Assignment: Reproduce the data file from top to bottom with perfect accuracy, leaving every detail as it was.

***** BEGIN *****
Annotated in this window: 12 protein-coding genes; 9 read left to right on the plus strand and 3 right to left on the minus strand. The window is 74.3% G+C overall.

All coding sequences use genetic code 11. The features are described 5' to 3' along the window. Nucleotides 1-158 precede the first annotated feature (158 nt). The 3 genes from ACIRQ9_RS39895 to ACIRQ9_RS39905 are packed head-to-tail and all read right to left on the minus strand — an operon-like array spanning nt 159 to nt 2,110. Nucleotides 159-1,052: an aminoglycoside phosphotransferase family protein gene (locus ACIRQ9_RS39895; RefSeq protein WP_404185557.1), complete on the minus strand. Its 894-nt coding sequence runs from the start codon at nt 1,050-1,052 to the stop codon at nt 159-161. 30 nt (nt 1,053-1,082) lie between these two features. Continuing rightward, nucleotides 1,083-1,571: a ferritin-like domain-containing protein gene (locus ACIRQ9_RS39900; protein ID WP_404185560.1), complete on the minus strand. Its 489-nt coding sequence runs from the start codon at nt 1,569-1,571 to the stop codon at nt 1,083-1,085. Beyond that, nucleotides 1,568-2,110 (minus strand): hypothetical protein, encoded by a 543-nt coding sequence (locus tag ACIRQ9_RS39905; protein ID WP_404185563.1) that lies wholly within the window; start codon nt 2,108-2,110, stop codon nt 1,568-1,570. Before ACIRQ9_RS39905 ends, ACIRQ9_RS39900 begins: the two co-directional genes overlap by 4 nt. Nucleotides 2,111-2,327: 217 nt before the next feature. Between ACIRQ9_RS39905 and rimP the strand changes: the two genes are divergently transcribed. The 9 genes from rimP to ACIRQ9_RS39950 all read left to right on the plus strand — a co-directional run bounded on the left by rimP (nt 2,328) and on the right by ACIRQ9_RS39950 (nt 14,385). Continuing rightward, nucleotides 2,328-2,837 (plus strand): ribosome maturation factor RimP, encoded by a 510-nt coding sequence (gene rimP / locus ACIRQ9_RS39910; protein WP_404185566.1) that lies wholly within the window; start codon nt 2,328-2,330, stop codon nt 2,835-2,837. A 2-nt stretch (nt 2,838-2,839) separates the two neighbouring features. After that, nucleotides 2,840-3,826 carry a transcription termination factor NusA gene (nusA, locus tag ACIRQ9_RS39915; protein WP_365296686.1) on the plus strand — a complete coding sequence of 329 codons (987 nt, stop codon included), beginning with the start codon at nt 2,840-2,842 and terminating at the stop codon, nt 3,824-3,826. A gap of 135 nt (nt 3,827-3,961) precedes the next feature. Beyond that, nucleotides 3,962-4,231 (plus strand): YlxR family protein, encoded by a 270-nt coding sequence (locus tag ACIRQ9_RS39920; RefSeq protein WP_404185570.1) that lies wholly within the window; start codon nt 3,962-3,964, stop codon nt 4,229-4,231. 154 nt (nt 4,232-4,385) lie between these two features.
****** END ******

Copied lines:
Annotated in this window: 12 protein-coding genes; 9 read left to right on the plus strand and 3 right to left on the minus strand. The window is 74.3% G+C overall.

All coding sequences use genetic code 11. The features are described 5' to 3' along the window. Nucleotides 1-158 precede the first annotated feature (158 nt). The 3 genes from ACIRQ9_RS39895 to ACIRQ9_RS39905 are packed head-to-tail and all read right to left on the minus strand — an operon-like array spanning nt 159 to nt 2,110. Nucleotides 159-1,052: an aminoglycoside phosphotransferase family protein gene (locus ACIRQ9_RS39895; RefSeq protein WP_404185557.1), complete on the minus strand. Its 894-nt coding sequence runs from the start codon at nt 1,050-1,052 to the stop codon at nt 159-161. 30 nt (nt 1,053-1,082) lie between these two features. Continuing rightward, nucleotides 1,083-1,571: a ferritin-like domain-containing protein gene (locus ACIRQ9_RS39900; protein ID WP_404185560.1), complete on the minus strand. Its 489-nt coding sequence runs from the start codon at nt 1,569-1,571 to the stop codon at nt 1,083-1,085. Beyond that, nucleotides 1,568-2,110 (minus strand): hypothetical protein, encoded by a 543-nt coding sequence (locus tag ACIRQ9_RS39905; protein ID WP_404185563.1) that lies wholly within the window; start codon nt 2,108-2,110, stop codon nt 1,568-1,570. Before ACIRQ9_RS39905 ends, ACIRQ9_RS39900 begins: the two co-directional genes overlap by 4 nt. Nucleotides 2,111-2,327: 217 nt before the next feature. Between ACIRQ9_RS39905 and rimP the strand changes: the two genes are divergently transcribed. The 9 genes from rimP to ACIRQ9_RS39950 all read left to right on the plus strand — a co-directional run bounded on the left by rimP (nt 2,328) and on the right by ACIRQ9_RS39950 (nt 14,385). Continuing rightward, nucleotides 2,328-2,837 (plus strand): ribosome maturation factor RimP, encoded by a 510-nt coding sequence (gene rimP / locus ACIRQ9_RS39910; protein WP_404185566.1) that lies wholly within the window; start codon nt 2,328-2,330, stop codon nt 2,835-2,837. A 2-nt stretch (nt 2,838-2,839) separates the two neighbouring features. After that, nucleotides 2,840-3,826 carry a transcription termination factor NusA gene (nusA, locus tag ACIRQ9_RS39915; protein WP_365296686.1) on the plus strand — a complete coding sequence of 329 codons (987 nt, stop codon included), beginning with the start codon at nt 2,840-2,842 and terminating at the stop codon, nt 3,824-3,826. A gap of 135 nt (nt 3,827-3,961) precedes the next feature. Beyond that, nucleotides 3,962-4,231 (plus strand): YlxR family protein, encoded by a 270-nt coding sequence (locus tag ACIRQ9_RS39920; RefSeq protein WP_404185570.1) that lies wholly within the window; start codon nt 3,962-3,964, stop codon nt 4,229-4,231. 154 nt (nt 4,232-4,385) lie between these two features.